The French chateau-style residence at this 26-acre American Country Place estate was built in 1912 for Hugh Landon by his brother-in-law, architect Lewis Davis. The oldest feature is a walled, sunken garden of symmetrical planting beds centered on a circular fountain pool, likely designed by Davis. Impressed by the Olmsted Brothers’ Thomas Lamont garden in Maine, Landon hired Percival Gallagher to redesign the gardens at Oldfields. From 1920 to 1925, Gallagher designed a seamless mix of formal and informal garden features. A wild garden in the 40-foot deep ravine was planted with flowering trees, shrubs, and perennials along a rock-lined water course, spanned by a rustic bridge. From the western terrace, the Ravine Garden and the bluffs of the White River are visible. To the east a grand formal vista flanked by elm allées terminates at a fountain.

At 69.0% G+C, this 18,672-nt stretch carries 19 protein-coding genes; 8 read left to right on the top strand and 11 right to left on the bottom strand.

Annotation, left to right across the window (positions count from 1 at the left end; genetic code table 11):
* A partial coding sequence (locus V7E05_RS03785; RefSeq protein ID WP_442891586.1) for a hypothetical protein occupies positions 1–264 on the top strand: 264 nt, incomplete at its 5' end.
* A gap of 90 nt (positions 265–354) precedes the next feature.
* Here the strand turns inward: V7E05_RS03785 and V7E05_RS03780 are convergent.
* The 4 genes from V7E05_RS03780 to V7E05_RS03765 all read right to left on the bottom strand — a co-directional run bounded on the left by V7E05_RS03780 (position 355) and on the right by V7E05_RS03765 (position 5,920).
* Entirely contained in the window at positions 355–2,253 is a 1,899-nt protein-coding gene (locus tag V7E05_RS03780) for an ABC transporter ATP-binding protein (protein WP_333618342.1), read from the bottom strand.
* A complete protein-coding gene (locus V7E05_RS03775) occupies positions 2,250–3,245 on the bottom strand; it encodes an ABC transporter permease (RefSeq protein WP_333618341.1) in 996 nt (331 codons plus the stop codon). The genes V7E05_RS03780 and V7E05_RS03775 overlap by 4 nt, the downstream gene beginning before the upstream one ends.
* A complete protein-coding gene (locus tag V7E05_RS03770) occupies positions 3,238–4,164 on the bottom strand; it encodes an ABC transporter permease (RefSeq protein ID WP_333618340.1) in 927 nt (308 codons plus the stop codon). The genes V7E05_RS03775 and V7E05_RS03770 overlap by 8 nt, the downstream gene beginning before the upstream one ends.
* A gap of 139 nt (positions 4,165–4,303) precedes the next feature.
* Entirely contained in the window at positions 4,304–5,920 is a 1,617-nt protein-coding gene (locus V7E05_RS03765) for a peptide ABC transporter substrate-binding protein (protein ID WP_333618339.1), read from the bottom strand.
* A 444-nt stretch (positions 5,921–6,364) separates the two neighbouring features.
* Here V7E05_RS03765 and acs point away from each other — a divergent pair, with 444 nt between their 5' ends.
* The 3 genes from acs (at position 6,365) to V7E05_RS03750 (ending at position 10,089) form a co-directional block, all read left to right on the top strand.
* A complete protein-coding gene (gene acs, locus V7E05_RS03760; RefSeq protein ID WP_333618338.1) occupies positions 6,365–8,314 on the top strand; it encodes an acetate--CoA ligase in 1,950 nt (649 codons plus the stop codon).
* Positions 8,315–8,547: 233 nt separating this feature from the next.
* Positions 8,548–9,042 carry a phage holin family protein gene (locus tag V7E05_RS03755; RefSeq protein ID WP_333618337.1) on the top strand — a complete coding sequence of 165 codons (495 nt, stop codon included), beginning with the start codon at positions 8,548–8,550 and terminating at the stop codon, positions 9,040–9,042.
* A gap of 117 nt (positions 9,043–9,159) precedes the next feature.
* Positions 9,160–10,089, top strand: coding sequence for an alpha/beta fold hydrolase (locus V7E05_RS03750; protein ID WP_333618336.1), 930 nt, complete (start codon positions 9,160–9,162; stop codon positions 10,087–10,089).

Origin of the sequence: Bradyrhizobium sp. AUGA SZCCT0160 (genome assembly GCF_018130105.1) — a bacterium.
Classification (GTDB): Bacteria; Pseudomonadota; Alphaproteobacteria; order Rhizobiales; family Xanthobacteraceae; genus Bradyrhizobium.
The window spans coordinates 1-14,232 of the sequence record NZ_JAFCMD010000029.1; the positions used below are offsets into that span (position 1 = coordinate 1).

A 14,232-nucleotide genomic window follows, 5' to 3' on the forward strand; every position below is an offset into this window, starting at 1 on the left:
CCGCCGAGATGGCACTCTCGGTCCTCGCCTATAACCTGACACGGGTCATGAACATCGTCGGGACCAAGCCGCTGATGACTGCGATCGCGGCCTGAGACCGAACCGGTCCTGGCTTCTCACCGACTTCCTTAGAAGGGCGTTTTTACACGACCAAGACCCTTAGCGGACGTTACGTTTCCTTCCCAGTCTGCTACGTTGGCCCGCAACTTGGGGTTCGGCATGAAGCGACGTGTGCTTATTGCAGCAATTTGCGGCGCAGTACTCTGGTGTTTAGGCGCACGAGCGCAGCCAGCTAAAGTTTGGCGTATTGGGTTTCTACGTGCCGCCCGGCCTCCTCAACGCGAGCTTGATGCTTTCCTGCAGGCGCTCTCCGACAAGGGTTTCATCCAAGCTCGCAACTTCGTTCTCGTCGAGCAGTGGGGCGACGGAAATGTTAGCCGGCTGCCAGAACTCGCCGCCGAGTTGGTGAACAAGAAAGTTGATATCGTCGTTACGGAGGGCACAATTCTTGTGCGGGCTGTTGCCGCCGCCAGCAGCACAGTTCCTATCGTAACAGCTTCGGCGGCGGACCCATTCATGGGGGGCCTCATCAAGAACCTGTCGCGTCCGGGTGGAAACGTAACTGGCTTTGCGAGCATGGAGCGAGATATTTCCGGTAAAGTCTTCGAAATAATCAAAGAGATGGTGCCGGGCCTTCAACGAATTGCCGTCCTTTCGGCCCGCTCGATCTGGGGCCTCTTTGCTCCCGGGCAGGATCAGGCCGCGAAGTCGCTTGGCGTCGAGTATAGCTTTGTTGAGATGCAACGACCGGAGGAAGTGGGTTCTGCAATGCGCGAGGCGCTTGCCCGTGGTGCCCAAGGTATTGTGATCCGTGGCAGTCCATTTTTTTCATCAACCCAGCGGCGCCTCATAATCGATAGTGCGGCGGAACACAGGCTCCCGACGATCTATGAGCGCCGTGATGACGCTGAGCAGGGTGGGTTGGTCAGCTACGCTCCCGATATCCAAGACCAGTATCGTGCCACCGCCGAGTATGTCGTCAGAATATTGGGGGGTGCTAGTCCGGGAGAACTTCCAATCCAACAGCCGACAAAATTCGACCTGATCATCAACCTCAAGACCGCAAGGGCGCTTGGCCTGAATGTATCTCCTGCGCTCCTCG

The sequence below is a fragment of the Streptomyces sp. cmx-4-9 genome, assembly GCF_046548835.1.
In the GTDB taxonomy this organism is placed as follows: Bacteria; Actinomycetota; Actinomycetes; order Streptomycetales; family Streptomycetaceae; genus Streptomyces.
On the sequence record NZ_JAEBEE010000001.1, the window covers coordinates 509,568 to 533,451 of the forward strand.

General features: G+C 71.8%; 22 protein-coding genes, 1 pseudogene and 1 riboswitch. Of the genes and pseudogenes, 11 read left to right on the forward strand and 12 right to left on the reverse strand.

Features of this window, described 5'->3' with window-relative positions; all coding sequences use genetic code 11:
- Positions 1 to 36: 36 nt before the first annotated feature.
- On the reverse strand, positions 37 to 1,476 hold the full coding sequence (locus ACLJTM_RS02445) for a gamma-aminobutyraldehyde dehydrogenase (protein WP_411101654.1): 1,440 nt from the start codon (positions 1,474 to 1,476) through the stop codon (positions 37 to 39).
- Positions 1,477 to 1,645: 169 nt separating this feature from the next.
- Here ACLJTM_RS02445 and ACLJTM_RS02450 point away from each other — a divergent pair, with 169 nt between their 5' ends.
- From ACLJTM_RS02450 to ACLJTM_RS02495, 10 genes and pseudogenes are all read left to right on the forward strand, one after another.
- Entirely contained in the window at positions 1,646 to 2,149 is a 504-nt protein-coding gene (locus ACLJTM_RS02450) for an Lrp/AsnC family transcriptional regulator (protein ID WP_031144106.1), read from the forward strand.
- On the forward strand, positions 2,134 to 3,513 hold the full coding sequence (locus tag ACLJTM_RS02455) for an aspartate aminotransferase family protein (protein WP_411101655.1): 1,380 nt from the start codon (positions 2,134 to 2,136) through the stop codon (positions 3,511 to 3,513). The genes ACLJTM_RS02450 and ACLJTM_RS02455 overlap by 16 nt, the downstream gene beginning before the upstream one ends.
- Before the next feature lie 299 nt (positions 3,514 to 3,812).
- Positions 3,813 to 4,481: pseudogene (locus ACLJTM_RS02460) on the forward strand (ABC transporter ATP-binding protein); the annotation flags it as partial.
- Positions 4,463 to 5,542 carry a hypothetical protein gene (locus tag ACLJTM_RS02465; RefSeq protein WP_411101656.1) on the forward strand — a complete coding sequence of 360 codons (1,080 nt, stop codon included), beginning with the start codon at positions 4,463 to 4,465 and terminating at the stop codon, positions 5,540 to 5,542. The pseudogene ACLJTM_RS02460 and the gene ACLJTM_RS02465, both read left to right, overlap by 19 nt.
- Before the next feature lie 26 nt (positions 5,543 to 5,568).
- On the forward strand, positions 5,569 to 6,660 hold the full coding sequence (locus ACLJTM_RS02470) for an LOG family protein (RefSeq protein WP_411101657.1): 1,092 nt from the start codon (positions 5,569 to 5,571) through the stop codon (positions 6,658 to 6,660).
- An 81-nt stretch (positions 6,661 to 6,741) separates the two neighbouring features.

In 1932 the estate was sold to J.K. Lilly, Jr., for whom a second house, Newfield, was constructed as a wedding gift in 1939. Oldfield's Four Season Garden by landscape architect Anne Bruce Haldeman of Louisville, Kentucky, was also designed at that time. In 1966 the Indianapolis Museum of Art acquired the estate for their main campus. In the 1990s landscape architect Peter Hornbeck created a master plan for the restoration of the property, and preservation landscape architects Heritage Landscapes, led by Patricia O'Donnell, subsequently set out to restore its historic character within the context of the museum grounds. They created a comprehensive rehabilitation plan, including an extensive replanting of the Ravine Garden and the restoration of the perimeter brick wall. Oldfields was listed in the National Register of Historic Places in 2000 and designated a National Historic Landmark in 2003.